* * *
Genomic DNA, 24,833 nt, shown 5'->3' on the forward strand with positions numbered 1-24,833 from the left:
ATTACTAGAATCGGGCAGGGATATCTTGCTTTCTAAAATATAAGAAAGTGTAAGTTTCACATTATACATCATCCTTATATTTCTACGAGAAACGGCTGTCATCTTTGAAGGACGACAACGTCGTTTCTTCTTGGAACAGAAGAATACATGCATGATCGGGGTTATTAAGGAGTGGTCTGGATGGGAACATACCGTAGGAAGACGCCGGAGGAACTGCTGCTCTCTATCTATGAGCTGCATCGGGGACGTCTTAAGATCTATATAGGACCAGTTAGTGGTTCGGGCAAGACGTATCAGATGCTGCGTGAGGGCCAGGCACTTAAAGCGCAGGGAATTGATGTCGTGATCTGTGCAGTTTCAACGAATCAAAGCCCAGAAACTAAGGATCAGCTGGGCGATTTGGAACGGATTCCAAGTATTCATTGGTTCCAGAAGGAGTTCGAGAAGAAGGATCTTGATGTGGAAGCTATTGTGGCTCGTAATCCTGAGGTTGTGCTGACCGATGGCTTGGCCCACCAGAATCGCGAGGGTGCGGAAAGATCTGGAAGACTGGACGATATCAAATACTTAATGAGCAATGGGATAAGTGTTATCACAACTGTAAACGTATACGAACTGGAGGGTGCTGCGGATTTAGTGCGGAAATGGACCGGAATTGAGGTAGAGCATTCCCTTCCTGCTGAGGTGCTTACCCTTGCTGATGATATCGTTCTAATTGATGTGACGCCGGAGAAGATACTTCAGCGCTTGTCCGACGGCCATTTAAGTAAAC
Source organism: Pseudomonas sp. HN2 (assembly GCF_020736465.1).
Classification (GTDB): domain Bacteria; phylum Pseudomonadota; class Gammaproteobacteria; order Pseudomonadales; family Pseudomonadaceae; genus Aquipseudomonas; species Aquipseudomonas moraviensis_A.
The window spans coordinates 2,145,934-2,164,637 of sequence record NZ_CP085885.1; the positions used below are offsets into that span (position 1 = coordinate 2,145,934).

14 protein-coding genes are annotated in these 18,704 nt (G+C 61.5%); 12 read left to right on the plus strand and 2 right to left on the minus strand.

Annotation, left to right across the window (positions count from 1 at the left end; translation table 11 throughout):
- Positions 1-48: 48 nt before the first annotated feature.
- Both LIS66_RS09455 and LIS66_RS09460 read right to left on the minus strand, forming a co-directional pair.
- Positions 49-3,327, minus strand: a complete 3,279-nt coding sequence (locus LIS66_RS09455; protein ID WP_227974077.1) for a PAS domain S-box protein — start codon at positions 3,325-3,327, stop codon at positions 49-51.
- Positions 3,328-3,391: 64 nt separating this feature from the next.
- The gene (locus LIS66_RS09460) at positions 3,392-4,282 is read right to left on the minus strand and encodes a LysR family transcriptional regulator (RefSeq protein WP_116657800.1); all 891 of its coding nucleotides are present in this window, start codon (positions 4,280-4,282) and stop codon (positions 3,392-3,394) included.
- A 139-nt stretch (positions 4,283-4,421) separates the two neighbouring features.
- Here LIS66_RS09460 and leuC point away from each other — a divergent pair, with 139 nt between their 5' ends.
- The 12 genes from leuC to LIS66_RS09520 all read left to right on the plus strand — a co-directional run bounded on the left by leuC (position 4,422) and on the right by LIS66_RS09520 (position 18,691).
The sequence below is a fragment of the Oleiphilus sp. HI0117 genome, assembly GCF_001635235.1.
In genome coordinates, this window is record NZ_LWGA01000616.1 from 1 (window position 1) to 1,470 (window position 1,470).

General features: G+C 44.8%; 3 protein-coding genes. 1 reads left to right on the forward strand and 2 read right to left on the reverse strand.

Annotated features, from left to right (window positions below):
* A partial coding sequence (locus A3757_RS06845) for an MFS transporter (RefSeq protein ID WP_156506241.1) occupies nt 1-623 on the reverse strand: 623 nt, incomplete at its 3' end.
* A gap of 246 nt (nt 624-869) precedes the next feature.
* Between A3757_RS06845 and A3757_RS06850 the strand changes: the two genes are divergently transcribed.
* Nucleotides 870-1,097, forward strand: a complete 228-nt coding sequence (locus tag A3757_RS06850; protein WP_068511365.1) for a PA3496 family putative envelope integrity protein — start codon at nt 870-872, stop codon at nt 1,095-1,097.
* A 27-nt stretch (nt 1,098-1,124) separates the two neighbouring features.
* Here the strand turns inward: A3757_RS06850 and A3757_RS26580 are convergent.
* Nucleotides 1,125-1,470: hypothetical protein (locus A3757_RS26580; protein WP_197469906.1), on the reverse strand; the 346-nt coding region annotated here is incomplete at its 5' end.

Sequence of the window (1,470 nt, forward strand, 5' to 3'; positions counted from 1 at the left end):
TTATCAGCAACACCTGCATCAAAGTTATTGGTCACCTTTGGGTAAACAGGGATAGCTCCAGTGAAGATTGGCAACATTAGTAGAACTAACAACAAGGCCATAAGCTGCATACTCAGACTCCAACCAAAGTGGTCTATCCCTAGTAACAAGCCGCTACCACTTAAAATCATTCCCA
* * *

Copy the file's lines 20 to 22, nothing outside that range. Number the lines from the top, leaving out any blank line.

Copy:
* A partial coding sequence (locus A3757_RS06845) for an MFS transporter (RefSeq protein ID WP_156506241.1) occupies nt 1-623 on the reverse strand: 623 nt, incomplete at its 3' end.
* A gap of 246 nt (nt 624-869) precedes the next feature.
* Between A3757_RS06845 and A3757_RS06850 the strand changes: the two genes are divergently transcribed.